Though both Esperanto and Interlingua borrow primarily from European languages, they also borrow words from other languages which have become widespread. Two different philosophies have led to two different approaches. Interlingua highly regards etymological fidelity, thus it usually adopts the word that is the nearest common ancestor of the respective words in at least three source language units (considering Spanish and Portuguese together as one unit). Esperanto highly regards regularity, thus it disregards the form of the word in European languages to make it match Esperanto's morphology and phonemic orthography. For example, Interlingua has geisha (from Japanese 芸者), sheik (from Arabic شيخ), and kayak (from Inuit ᖃᔭᖅ); in Esperanto, these words are written gejŝo, ŝejko, and kajako.

In Esperanto, to form a new word, it is generally preferred to compound two or more existing roots than to borrow a word from another language. This is recommended in order to keep the number of "primitive" roots low and thus to maintain its learnability. Interlingua does not have that as a design aim, thus most of its compound and "primitive" (non-compound) words also exist in its source languages.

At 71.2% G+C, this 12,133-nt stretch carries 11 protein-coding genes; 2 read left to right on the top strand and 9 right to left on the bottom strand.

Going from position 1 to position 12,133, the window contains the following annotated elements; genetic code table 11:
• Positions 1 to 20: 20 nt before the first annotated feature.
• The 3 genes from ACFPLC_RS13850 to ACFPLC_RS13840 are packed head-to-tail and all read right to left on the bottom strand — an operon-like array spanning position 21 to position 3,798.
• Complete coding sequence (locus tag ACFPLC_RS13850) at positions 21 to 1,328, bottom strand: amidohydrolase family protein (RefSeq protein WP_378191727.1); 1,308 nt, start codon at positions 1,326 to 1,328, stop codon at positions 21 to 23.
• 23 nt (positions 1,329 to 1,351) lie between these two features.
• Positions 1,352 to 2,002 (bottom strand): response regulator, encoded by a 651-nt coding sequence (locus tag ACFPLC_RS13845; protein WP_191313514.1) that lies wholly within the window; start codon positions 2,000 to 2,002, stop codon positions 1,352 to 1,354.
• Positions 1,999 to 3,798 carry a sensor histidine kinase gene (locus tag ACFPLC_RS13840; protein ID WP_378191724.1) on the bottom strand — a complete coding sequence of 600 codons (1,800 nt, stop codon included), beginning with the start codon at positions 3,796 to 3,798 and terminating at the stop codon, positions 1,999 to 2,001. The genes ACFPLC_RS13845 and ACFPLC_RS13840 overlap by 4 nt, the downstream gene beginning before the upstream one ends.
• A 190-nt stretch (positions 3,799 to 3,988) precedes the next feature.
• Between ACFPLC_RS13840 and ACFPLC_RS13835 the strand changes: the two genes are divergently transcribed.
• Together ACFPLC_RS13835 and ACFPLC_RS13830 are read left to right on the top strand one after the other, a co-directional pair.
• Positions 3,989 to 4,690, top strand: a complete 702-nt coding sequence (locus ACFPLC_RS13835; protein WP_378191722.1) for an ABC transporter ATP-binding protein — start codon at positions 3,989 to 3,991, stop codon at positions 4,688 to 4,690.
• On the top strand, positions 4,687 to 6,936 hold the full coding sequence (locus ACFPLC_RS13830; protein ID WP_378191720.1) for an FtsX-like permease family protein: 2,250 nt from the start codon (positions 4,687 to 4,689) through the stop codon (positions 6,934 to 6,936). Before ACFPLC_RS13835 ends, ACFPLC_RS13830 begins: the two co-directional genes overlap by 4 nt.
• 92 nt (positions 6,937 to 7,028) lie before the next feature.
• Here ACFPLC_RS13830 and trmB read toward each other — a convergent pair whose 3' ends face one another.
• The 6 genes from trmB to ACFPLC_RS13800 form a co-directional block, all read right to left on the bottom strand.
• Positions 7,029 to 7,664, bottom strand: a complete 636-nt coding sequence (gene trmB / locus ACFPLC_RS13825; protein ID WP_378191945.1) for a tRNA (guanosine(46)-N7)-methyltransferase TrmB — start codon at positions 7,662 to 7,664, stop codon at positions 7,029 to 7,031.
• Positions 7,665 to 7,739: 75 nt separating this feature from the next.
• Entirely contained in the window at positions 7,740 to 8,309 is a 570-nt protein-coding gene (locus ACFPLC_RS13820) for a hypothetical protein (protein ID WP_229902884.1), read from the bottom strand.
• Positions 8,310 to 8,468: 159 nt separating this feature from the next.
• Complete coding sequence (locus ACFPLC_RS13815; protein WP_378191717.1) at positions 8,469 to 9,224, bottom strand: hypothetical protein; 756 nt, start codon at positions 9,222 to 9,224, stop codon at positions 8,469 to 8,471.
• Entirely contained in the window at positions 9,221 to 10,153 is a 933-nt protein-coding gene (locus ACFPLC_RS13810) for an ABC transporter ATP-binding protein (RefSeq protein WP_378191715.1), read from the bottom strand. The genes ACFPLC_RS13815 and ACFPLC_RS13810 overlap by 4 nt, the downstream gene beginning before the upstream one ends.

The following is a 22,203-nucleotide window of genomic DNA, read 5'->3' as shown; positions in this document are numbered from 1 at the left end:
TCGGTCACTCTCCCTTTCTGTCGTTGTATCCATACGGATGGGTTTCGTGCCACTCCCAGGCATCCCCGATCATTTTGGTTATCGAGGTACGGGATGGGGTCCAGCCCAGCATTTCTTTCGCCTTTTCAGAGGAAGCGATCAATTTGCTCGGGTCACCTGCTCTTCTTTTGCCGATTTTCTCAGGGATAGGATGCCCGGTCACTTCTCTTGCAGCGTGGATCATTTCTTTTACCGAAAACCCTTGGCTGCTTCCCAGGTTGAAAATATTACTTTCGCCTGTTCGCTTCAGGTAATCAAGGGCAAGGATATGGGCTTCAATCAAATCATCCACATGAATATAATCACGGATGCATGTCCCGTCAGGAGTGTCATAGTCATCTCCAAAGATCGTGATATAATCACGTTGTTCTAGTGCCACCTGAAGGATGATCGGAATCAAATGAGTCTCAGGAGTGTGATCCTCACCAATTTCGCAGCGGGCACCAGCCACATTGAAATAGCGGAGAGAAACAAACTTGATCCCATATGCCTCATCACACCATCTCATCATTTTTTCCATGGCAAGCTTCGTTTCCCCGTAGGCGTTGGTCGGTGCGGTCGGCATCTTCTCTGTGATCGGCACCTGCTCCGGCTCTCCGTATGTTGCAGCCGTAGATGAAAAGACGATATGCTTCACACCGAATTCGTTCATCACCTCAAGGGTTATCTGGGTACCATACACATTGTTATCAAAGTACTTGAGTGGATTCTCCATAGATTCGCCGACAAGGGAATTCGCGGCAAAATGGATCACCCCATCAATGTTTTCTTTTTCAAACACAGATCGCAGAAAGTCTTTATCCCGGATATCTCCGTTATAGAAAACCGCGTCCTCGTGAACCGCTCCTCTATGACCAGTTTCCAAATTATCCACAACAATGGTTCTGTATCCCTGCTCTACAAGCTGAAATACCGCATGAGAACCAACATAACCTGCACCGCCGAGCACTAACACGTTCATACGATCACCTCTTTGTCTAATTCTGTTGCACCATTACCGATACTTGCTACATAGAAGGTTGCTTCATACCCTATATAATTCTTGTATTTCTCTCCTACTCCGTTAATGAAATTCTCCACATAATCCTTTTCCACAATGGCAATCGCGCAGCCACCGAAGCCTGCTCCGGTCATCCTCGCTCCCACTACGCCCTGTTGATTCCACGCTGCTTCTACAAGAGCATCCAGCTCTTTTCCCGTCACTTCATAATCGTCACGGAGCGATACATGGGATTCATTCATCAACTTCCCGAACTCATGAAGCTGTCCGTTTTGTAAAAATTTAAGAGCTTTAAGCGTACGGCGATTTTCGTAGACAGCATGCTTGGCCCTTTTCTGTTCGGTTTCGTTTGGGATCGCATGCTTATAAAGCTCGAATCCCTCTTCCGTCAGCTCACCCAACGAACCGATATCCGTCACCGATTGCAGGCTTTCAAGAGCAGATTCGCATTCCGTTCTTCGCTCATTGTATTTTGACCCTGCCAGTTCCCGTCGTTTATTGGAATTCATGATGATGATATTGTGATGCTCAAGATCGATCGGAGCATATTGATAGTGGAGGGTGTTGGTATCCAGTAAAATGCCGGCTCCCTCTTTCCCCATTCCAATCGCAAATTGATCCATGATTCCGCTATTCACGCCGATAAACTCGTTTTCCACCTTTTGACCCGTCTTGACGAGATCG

Grammar and word formation

Both languages have a highly regular grammar without difficult conjugations or declensions. However, Interlingua lacks adjective agreement and case endings, which make its noun and adjective morphology simpler.